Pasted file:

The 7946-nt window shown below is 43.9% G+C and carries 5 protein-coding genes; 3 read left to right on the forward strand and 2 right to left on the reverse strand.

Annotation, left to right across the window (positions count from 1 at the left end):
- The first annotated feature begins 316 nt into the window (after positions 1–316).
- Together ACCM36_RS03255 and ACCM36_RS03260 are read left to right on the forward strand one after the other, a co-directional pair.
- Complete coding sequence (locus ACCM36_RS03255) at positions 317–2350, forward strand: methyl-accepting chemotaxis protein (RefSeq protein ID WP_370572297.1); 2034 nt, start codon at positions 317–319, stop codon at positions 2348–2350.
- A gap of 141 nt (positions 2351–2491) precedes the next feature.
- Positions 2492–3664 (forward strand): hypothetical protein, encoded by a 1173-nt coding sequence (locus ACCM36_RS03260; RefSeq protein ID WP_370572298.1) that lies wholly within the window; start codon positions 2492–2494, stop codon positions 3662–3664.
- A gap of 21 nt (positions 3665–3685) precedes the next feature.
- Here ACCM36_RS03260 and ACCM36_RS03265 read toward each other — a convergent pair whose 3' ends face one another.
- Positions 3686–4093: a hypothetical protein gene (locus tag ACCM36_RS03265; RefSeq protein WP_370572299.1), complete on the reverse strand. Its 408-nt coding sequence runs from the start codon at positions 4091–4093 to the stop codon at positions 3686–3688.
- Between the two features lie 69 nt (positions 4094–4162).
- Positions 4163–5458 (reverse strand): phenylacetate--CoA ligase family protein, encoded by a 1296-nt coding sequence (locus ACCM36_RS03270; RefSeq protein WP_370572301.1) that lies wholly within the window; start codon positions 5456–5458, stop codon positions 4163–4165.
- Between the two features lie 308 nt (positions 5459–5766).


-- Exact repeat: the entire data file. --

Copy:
The 7946-nt window shown below is 43.9% G+C and carries 5 protein-coding genes; 3 read left to right on the forward strand and 2 right to left on the reverse strand.

Annotation, left to right across the window (positions count from 1 at the left end):
- The first annotated feature begins 316 nt into the window (after positions 1–316).
- Together ACCM36_RS03255 and ACCM36_RS03260 are read left to right on the forward strand one after the other, a co-directional pair.
- Complete coding sequence (locus ACCM36_RS03255) at positions 317–2350, forward strand: methyl-accepting chemotaxis protein (RefSeq protein ID WP_370572297.1); 2034 nt, start codon at positions 317–319, stop codon at positions 2348–2350.
- A gap of 141 nt (positions 2351–2491) precedes the next feature.
- Positions 2492–3664 (forward strand): hypothetical protein, encoded by a 1173-nt coding sequence (locus ACCM36_RS03260; RefSeq protein ID WP_370572298.1) that lies wholly within the window; start codon positions 2492–2494, stop codon positions 3662–3664.
- A gap of 21 nt (positions 3665–3685) precedes the next feature.
- Here ACCM36_RS03260 and ACCM36_RS03265 read toward each other — a convergent pair whose 3' ends face one another.
- Positions 3686–4093: a hypothetical protein gene (locus tag ACCM36_RS03265; RefSeq protein WP_370572299.1), complete on the reverse strand. Its 408-nt coding sequence runs from the start codon at positions 4091–4093 to the stop codon at positions 3686–3688.
- Between the two features lie 69 nt (positions 4094–4162).
- Positions 4163–5458 (reverse strand): phenylacetate--CoA ligase family protein, encoded by a 1296-nt coding sequence (locus ACCM36_RS03270; RefSeq protein WP_370572301.1) that lies wholly within the window; start codon positions 5456–5458, stop codon positions 4163–4165.
- Between the two features lie 308 nt (positions 5459–5766).